Fujifilm X-Pro2« »+83/1004.5/54.5/54.5/5 Jan 2016 1,699 i i Fujifilm X-Pro2
 
Panasonic GX8« »+82/1004.5/55/54.5/5 Jul 2015 1,199- i Panasonic GX8
 
Panasonic LX100« »+ +85/1005/54/55/5 Sep 2014 899 i i Panasonic LX100
 
Sony A6300« »+85/1005/55/55/5 Feb 2016 999- i Sony A6300
 
Sony A77« »91/10081/100-4.5/55/5 Aug 2011 1,399- i Sony A77
 
Sony NEX-7« »+ +81/1004.5/55/55/5 Aug 2011 1,349- i Sony NEX-7
Notes: (+ +) highly recommended; (+) recommended; (o) reviewed; (-) not available.

The above review scores should be interpreted with care, though. The assessments were made in relation to similar cameras of the same technological generation. Thus, a score needs to be put into the context of the launch date and the launch price of the camera, and comparisons of ratings among very different cameras or across long time periods have little meaning. Also, kindly note that some of the listed sites have over time developped their review approaches and their reporting style.

Canon G1 X Mark II:
Check Amazon price
Sony A6500:
Check Amazon price

Other camera comparisons

Did this review help to inform your camera decision process? If you would like to see a different side-by-side camera review, just make a corresponding selection in the search boxes below. As an alternative, you can also directly jump to any one of the listed comparisons that were previously generated by the CAM-parator tool.

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    Specifications: Canon G1 X Mark II vs Sony A6500

    Below is a side-by-side comparison of the specs of the two cameras to facilitate a quick review of their differences and common features.

    Camera Specifications
    Camera Model Canon G1 X Mark II Sony A6500
    Camera Type Fixed lens compact camera Mirrorless system camera
    Camera Lens 24-120mm f/2.0-3.9 Sony E mount lenses
    Launch Date February 2014 October 2016
    Launch Price USD 799 USD 1399
    Sensor Specs Canon G1 X Mark II Sony A6500
    Sensor Technology CMOS CMOS
    Sensor Format 1.5" Sensor APS-C Sensor
    Sensor Size 18.7 x 14.0 mm 23.5 x 15.6 mm
    Sensor Area 261.8 mm2 366.6 mm2
    Sensor Diagonal 23.4 mm 28.2 mm
    Crop Factor 1.85x 1.5x
    Sensor Resolution 13 Megapixels 24 Megapixels
    Image Resolution 4160 x 3120 pixels 6000 x 4000 pixels
    Pixel Pitch 4.49 μm 3.91 μm
    Pixel Density 4.96 MP/cm2 6.55 MP/cm2
    Moiré control Anti-Alias filter Anti-Alias filter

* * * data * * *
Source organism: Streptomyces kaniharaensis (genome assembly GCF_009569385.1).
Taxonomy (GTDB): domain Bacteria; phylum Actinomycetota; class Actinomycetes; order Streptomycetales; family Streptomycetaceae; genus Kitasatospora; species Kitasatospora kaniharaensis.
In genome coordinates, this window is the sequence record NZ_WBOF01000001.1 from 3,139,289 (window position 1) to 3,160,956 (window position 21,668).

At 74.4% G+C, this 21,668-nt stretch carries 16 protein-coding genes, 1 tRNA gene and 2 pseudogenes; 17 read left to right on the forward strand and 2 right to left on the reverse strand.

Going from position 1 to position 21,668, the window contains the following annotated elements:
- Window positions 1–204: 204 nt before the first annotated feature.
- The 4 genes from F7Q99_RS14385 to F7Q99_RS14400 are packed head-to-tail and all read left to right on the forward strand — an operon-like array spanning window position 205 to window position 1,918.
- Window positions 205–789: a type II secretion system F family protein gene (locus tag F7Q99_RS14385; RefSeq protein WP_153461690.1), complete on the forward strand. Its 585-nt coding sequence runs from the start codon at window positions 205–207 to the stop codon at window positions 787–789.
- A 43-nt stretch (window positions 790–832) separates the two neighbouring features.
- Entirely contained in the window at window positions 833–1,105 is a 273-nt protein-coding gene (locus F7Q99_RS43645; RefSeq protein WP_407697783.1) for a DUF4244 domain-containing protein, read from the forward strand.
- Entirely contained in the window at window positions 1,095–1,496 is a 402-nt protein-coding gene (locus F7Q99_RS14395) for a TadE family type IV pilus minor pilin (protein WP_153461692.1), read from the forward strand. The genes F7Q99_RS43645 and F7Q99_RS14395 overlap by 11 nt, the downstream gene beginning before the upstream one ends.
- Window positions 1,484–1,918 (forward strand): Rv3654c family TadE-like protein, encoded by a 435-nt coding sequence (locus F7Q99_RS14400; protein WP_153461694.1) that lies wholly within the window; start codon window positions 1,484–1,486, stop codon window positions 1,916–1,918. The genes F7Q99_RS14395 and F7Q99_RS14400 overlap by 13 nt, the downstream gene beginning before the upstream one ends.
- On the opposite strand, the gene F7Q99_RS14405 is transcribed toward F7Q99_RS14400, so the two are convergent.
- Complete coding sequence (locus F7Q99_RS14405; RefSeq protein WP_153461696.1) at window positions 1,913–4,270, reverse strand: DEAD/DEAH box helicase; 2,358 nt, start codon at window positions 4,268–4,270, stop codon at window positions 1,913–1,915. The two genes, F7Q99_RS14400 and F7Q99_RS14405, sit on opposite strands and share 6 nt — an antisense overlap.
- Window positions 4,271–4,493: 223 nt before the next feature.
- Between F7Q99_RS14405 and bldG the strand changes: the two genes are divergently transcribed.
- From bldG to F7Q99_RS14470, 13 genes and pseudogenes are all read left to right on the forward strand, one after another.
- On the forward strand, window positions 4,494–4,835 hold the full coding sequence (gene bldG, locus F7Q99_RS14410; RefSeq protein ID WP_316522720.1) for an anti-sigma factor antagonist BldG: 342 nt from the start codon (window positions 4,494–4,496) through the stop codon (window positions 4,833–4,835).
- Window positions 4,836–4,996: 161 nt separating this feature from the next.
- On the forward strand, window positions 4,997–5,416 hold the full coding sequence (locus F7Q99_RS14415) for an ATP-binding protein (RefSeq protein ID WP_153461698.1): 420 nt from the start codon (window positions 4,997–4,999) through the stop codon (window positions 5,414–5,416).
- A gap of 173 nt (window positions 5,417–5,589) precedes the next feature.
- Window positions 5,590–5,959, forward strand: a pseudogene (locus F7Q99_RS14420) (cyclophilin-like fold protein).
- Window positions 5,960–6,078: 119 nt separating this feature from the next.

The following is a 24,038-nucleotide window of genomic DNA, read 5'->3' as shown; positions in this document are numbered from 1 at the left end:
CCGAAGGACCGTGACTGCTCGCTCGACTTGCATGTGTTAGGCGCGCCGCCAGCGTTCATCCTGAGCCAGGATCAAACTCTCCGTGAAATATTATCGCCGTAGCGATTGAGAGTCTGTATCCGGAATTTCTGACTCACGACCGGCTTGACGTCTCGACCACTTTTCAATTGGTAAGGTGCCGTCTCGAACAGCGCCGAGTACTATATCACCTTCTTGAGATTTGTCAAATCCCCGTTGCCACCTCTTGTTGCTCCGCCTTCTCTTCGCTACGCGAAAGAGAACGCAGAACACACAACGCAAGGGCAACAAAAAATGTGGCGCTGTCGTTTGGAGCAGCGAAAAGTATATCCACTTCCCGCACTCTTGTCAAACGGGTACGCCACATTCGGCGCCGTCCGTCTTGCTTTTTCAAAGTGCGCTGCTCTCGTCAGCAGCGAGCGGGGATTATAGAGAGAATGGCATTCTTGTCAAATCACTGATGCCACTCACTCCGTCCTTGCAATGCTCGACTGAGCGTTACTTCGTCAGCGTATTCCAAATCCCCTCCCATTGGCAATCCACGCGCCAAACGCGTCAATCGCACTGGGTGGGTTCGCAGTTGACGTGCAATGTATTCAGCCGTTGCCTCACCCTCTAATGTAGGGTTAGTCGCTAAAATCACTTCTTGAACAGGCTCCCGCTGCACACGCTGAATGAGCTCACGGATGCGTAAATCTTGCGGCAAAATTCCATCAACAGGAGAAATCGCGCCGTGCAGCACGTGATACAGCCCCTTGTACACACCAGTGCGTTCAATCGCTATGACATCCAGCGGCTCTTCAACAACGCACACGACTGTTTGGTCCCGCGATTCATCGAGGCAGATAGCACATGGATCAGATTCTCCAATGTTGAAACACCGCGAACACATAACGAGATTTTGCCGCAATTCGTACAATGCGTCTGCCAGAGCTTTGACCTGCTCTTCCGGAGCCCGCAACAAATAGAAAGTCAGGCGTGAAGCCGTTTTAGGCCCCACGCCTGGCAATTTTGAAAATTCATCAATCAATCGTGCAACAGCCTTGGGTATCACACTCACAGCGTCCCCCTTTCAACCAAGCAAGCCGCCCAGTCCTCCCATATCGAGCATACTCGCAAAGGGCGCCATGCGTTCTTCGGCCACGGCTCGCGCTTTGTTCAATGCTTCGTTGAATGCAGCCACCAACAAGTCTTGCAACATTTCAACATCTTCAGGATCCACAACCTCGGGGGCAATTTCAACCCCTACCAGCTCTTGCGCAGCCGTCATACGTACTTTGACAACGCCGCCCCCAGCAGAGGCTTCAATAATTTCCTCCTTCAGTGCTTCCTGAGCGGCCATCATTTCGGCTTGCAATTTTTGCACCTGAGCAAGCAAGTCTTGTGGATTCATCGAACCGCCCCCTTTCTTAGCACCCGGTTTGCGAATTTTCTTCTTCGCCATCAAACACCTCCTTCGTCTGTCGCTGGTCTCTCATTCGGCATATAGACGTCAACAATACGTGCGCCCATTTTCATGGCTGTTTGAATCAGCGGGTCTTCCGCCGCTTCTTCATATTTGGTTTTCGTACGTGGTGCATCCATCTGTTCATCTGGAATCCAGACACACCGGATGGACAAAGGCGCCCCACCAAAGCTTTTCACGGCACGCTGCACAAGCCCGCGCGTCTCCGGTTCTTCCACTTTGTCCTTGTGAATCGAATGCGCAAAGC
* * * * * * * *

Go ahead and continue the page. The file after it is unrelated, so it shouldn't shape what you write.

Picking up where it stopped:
Movie Capability 1080/30p Video 4K/30p Video
    ISO Setting 100-12800 ISO 100-25600 ISO
    ISO Boost no Enhancement 100-51200 ISO
    Image Processor DIGIC 6 BIONZ X
    DXO Sensor Quality (score) 58 85
    DXO Color Depth (bits) 21.5 24.5
    DXO Dynamic Range (EV) 10.8 13.7
    DXO Low Light (ISO) 581 1405
    Screen Specs Canon G1 X Mark II Sony A6500
    Viewfinder Type Viewfinder optional Electronic viewfinder
    Viewfinder Field of View 100%
    Viewfinder Magnification 0.70x
    Viewfinder Resolution 2359k dots
    LCD Framing Live View Live View
    Rear LCD Size 3.0 inch 3.0 inch
    LCD Resolution 1040k dots 922k dots
    LCD Attachment Tilting screen Tilting screen
    Touch Input Touchscreen Touchscreen
    Shooting Specs Canon G1 X Mark II Sony A6500
    Autofocus System Contrast-detect AF On-Sensor Phase-detect
    Manual Focusing AidFocus PeakingFocus Peaking
    Max Shutter Speed (mechanical) 1/4000/s 1/4000/s
    Continuous Shooting 5.2 shutter flaps/s 11 shutter flaps/s
    Electronic Shutterno E-ShutterYES
    Time-Lapse PhotographyIntervalometer built-inno Intervalometer
    Image StabilizationLens-based stabilizationIn-body stabilization
    Fill Flash Build-in Flash Build-in Flash
    Storage Medium SDXC cards MS or SDXC cards
    Second Storage Option Single card slot Single card slot
    UHS card support UHS-I UHS-I
    Connectivity Specs Canon G1 X Mark II Sony A6500
    External Flash Hotshoe Hotshoe
    USB Connector USB 2.0 USB 2.0
    HDMI Port mini HDMI micro HDMI
    Microphone Port no MIC socket External MIC port
    Wifi Support Wifi built-in Wifi built-in
    Near-Field Communication NFC built-in NFC built-in
    Body Specs Canon G1 X Mark II Sony A6500
    Environmental SealingNot weather sealedWeathersealed body
    Battery Type NB-12L power pack NP-FW50 power pack
    Battery Life (CIPA)240 shots per charge350 shots per charge
    In-Camera Charging no USB charging USB charging
    Body Dimensions 116 x 74 x 66 mm
    (4.6 x 2.9 x 2.6 in)
    120 x 67 x 53 mm
    (4.7 x 2.6 x 2.1 in)
    Camera Weight 553 g (19.5 oz) 453 g (16.0 oz)